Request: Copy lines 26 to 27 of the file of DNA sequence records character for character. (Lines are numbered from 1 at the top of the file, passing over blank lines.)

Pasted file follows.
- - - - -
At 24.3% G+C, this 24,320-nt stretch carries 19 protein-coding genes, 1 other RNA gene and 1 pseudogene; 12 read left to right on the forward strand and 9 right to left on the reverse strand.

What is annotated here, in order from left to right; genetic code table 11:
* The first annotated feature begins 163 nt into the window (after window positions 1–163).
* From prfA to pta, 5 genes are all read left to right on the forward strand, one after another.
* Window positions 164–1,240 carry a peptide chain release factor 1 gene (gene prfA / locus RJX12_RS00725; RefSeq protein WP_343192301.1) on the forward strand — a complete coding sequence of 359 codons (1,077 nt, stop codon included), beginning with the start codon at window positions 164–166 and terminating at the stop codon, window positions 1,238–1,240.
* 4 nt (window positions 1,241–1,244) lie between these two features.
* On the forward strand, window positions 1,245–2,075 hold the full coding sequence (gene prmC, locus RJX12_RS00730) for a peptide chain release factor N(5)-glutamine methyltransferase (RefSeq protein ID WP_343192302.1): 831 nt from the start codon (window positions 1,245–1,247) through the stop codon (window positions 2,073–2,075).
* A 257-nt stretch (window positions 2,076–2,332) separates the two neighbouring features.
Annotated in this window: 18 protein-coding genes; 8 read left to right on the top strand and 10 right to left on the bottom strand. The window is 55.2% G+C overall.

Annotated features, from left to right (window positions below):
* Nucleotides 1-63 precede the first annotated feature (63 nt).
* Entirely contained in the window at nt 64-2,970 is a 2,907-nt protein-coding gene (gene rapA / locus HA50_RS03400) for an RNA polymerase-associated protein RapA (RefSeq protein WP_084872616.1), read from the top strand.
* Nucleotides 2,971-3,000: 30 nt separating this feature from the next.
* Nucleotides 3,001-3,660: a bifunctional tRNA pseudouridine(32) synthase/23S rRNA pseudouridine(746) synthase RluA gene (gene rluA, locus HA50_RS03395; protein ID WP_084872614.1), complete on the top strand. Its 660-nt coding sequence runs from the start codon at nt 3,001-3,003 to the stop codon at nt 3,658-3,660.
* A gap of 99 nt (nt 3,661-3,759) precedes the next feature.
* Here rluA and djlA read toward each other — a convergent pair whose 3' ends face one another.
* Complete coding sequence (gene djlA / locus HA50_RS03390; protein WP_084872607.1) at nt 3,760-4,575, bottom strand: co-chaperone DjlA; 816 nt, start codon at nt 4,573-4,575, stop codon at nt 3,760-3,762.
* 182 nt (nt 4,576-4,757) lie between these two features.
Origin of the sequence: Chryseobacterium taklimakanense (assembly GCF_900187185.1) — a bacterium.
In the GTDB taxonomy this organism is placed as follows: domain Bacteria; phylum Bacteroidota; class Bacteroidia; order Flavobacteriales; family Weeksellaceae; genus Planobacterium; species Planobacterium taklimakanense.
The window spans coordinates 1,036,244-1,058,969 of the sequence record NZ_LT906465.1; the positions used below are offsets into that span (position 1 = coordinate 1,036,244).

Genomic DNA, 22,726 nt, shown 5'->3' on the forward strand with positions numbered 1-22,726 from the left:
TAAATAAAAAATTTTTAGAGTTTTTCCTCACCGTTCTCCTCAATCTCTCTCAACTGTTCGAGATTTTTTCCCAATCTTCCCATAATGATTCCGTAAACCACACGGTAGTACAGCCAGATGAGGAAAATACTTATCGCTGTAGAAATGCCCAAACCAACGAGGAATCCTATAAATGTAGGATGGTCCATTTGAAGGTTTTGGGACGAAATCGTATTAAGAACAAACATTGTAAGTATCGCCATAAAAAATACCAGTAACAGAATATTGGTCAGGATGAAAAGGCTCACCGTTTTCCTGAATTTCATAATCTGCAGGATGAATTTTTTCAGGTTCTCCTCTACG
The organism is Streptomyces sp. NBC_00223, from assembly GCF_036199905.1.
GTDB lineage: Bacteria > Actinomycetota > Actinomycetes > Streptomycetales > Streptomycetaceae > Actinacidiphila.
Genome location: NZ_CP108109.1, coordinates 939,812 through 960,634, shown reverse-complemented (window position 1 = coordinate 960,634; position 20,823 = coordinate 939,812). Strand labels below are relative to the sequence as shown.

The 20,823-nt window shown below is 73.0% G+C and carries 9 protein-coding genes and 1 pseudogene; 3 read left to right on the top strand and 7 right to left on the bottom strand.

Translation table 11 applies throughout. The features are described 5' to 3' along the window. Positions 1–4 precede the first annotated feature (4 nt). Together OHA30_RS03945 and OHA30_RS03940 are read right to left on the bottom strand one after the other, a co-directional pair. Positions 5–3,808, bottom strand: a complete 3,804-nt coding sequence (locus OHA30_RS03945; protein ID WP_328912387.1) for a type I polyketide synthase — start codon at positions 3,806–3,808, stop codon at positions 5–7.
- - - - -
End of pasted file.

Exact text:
Genome location: NZ_CP108109.1, coordinates 939,812 through 960,634, shown reverse-complemented (window position 1 = coordinate 960,634; position 20,823 = coordinate 939,812). Strand labels below are relative to the sequence as shown.

The 20,823-nt window shown below is 73.0% G+C and carries 9 protein-coding genes and 1 pseudogene; 3 read left to right on the top strand and 7 right to left on the bottom strand.